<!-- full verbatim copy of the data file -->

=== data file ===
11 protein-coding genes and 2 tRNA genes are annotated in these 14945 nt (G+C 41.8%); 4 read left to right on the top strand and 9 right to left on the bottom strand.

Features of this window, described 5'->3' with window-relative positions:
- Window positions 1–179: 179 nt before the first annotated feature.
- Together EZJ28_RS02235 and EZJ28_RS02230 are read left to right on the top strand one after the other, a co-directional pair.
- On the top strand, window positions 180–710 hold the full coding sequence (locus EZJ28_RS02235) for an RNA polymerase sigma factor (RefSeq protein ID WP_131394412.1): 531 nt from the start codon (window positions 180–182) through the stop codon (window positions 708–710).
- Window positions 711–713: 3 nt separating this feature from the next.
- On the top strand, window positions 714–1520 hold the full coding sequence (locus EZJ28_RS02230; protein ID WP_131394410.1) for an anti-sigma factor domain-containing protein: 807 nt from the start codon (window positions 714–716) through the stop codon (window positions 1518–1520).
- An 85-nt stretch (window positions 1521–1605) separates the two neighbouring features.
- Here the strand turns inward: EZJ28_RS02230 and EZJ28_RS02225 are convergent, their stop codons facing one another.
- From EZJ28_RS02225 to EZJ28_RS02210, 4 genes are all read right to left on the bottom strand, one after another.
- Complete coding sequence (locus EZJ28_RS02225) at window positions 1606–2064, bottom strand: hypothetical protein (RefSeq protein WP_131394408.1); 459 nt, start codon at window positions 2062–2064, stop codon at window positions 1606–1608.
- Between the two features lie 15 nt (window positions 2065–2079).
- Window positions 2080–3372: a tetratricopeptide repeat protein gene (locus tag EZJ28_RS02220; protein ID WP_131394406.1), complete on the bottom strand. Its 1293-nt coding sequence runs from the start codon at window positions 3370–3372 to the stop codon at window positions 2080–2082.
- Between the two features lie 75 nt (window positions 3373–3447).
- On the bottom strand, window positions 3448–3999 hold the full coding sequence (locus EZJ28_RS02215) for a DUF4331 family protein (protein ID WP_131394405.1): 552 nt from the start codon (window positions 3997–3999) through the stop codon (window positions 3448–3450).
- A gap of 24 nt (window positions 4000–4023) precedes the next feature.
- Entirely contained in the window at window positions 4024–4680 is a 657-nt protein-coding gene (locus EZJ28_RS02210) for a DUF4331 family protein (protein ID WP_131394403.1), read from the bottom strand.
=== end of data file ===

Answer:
11 protein-coding genes and 2 tRNA genes are annotated in these 14945 nt (G+C 41.8%); 4 read left to right on the top strand and 9 right to left on the bottom strand.

Features of this window, described 5'->3' with window-relative positions:
- Window positions 1–179: 179 nt before the first annotated feature.
- Together EZJ28_RS02235 and EZJ28_RS02230 are read left to right on the top strand one after the other, a co-directional pair.
- On the top strand, window positions 180–710 hold the full coding sequence (locus EZJ28_RS02235) for an RNA polymerase sigma factor (RefSeq protein ID WP_131394412.1): 531 nt from the start codon (window positions 180–182) through the stop codon (window positions 708–710).
- Window positions 711–713: 3 nt separating this feature from the next.
- On the top strand, window positions 714–1520 hold the full coding sequence (locus EZJ28_RS02230; protein ID WP_131394410.1) for an anti-sigma factor domain-containing protein: 807 nt from the start codon (window positions 714–716) through the stop codon (window positions 1518–1520).
- An 85-nt stretch (window positions 1521–1605) separates the two neighbouring features.
- Here the strand turns inward: EZJ28_RS02230 and EZJ28_RS02225 are convergent, their stop codons facing one another.
- From EZJ28_RS02225 to EZJ28_RS02210, 4 genes are all read right to left on the bottom strand, one after another.
- Complete coding sequence (locus EZJ28_RS02225) at window positions 1606–2064, bottom strand: hypothetical protein (RefSeq protein WP_131394408.1); 459 nt, start codon at window positions 2062–2064, stop codon at window positions 1606–1608.
- Between the two features lie 15 nt (window positions 2065–2079).
- Window positions 2080–3372: a tetratricopeptide repeat protein gene (locus tag EZJ28_RS02220; protein ID WP_131394406.1), complete on the bottom strand. Its 1293-nt coding sequence runs from the start codon at window positions 3370–3372 to the stop codon at window positions 2080–2082.
- Between the two features lie 75 nt (window positions 3373–3447).
- On the bottom strand, window positions 3448–3999 hold the full coding sequence (locus EZJ28_RS02215) for a DUF4331 family protein (protein ID WP_131394405.1): 552 nt from the start codon (window positions 3997–3999) through the stop codon (window positions 3448–3450).
- A gap of 24 nt (window positions 4000–4023) precedes the next feature.
- Entirely contained in the window at window positions 4024–4680 is a 657-nt protein-coding gene (locus EZJ28_RS02210) for a DUF4331 family protein (protein ID WP_131394403.1), read from the bottom strand.